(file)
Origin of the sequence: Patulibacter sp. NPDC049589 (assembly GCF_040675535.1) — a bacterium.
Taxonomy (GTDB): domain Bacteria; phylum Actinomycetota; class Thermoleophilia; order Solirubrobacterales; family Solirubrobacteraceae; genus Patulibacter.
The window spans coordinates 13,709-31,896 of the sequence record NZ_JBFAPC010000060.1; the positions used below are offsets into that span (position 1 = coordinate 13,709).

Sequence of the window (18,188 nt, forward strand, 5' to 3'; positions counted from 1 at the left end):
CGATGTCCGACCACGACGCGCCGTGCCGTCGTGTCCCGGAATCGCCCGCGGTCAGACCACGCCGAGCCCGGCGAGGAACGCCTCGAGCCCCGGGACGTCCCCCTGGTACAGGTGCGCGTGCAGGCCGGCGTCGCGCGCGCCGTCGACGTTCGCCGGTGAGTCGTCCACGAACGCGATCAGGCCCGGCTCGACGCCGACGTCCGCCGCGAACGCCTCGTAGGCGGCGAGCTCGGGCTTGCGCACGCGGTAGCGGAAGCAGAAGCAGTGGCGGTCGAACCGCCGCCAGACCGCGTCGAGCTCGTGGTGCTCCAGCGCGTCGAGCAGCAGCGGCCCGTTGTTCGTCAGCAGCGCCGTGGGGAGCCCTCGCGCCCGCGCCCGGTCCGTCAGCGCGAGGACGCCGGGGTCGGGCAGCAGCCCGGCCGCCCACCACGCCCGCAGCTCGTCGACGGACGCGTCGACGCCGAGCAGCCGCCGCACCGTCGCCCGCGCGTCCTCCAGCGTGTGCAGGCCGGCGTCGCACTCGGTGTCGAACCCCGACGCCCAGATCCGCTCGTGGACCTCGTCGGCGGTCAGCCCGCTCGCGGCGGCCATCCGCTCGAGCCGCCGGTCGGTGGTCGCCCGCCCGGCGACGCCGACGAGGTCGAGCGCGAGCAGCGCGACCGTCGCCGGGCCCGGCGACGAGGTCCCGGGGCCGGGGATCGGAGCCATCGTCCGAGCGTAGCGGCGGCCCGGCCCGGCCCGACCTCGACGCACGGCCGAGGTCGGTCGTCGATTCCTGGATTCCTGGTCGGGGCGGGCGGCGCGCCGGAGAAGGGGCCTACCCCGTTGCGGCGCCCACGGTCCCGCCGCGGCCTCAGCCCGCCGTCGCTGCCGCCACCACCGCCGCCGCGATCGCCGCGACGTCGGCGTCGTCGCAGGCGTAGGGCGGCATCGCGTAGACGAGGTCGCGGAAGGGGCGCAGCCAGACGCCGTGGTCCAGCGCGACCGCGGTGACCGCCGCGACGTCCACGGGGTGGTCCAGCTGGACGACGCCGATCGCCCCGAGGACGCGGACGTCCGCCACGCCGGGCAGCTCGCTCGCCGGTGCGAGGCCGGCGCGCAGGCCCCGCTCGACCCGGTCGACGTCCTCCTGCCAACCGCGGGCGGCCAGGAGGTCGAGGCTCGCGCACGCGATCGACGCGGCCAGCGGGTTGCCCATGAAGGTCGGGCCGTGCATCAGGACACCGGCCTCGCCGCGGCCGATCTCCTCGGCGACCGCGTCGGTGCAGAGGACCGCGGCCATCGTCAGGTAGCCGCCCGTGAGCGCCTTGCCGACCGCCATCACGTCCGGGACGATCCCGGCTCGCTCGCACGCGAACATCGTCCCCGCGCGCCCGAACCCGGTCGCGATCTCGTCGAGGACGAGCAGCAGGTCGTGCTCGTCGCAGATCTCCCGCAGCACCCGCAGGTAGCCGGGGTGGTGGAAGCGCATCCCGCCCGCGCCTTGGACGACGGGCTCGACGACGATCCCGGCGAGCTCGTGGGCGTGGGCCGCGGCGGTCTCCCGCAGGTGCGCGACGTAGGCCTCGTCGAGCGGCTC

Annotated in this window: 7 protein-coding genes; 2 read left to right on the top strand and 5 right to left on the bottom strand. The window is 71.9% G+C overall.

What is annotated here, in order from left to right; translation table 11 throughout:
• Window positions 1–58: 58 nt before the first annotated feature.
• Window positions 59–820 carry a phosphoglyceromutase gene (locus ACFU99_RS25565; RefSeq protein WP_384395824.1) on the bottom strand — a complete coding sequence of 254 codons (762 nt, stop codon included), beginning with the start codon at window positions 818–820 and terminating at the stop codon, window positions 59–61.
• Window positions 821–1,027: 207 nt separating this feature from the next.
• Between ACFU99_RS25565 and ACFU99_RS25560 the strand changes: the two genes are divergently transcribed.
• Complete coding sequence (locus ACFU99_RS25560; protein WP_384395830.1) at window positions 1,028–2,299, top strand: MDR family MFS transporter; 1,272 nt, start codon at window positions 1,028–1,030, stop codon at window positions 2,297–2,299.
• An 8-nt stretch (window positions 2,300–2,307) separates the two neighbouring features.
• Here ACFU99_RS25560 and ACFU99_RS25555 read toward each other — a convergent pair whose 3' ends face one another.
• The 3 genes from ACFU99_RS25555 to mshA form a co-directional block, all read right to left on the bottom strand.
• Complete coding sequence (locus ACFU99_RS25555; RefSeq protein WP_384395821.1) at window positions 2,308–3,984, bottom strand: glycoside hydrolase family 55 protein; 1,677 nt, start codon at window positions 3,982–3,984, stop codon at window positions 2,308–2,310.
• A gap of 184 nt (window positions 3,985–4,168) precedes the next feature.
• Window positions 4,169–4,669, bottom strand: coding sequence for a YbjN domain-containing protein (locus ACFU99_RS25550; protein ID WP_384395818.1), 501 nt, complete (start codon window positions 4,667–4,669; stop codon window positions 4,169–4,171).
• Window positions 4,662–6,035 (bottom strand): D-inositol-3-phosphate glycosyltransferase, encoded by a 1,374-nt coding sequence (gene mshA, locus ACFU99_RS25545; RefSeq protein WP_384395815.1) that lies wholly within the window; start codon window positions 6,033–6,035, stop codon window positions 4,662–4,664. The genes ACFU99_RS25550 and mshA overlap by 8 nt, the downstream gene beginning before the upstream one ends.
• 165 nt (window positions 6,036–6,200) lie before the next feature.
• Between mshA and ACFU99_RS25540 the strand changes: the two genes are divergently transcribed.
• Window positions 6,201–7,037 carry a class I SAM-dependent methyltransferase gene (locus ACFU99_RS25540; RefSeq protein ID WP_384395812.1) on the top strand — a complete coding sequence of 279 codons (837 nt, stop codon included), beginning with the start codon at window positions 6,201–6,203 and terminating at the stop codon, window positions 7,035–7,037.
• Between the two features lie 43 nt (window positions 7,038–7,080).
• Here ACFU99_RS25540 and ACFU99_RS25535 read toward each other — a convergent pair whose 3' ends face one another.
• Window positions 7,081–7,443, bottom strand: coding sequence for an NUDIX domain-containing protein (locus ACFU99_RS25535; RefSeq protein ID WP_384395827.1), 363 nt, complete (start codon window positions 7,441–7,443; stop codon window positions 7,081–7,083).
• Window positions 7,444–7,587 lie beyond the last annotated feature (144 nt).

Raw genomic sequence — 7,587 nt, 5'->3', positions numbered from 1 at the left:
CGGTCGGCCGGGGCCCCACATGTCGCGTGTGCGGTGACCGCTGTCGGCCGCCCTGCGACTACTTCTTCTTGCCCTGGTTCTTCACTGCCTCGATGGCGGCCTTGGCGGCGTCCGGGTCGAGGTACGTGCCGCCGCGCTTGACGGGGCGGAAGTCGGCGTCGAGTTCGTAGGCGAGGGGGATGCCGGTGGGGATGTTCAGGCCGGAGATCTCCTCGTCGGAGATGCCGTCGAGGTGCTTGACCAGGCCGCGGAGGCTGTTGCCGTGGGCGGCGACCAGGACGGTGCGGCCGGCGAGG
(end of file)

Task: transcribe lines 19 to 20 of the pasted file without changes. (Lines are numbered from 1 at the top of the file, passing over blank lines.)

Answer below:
• Window positions 4,662–6,035 (bottom strand): D-inositol-3-phosphate glycosyltransferase, encoded by a 1,374-nt coding sequence (gene mshA, locus ACFU99_RS25545; RefSeq protein WP_384395815.1) that lies wholly within the window; start codon window positions 6,033–6,035, stop codon window positions 4,662–4,664. The genes ACFU99_RS25550 and mshA overlap by 8 nt, the downstream gene beginning before the upstream one ends.
• 165 nt (window positions 6,036–6,200) lie before the next feature.